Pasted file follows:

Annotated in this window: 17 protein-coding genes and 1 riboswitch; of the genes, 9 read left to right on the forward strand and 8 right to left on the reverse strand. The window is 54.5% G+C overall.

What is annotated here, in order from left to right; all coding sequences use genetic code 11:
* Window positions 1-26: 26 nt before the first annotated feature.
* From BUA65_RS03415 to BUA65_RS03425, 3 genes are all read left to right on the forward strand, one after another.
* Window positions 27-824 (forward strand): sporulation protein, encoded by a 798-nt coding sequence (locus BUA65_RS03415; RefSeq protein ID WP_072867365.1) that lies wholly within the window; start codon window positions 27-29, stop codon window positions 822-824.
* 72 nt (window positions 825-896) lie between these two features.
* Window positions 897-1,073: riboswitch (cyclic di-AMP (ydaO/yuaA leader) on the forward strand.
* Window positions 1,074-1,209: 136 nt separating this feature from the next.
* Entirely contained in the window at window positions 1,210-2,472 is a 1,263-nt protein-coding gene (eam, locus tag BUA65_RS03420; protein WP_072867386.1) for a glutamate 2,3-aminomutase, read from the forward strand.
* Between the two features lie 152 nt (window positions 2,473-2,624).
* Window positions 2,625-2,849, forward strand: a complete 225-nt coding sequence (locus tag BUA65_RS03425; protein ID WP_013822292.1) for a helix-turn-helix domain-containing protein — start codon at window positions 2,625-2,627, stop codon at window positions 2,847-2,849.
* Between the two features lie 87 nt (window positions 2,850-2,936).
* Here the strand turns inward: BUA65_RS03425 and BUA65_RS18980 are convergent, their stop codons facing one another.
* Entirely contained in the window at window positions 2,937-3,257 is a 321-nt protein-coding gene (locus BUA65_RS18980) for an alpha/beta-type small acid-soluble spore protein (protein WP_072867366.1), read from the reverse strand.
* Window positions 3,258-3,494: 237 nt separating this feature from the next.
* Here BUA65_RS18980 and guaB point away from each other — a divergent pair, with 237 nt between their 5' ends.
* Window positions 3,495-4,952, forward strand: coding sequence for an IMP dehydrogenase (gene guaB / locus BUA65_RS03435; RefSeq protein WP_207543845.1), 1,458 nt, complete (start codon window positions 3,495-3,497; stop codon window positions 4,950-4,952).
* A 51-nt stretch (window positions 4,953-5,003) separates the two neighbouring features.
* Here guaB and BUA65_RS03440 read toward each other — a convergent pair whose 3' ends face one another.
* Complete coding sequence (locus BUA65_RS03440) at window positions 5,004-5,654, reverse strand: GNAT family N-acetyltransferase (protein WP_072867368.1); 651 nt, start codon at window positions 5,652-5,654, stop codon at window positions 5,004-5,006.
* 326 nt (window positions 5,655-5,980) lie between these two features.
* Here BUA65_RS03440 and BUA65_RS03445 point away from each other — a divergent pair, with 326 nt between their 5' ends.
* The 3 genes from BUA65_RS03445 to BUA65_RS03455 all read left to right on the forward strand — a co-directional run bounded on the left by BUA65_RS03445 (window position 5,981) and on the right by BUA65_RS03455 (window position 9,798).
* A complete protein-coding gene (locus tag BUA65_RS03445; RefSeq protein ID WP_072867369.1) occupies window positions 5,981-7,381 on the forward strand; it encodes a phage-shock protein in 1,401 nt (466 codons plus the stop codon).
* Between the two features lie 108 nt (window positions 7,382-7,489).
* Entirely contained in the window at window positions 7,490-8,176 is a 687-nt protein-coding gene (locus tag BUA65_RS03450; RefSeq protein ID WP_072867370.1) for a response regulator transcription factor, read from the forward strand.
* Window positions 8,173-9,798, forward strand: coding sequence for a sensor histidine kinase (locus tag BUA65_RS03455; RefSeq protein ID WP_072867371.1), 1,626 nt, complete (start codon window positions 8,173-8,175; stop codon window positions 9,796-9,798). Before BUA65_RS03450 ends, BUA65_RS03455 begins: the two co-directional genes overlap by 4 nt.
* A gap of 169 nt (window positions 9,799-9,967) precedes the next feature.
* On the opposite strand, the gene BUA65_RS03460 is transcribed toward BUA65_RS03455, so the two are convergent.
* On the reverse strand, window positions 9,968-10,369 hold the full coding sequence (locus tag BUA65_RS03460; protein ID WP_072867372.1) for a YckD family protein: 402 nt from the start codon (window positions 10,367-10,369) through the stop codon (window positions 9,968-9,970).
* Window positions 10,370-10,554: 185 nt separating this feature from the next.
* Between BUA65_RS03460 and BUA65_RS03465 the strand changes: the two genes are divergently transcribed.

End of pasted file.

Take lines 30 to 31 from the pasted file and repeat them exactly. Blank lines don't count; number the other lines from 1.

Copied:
* On the reverse strand, window positions 9,968-10,369 hold the full coding sequence (locus tag BUA65_RS03460; protein ID WP_072867372.1) for a YckD family protein: 402 nt from the start codon (window positions 10,367-10,369) through the stop codon (window positions 9,968-9,970).
* Window positions 10,370-10,554: 185 nt separating this feature from the next.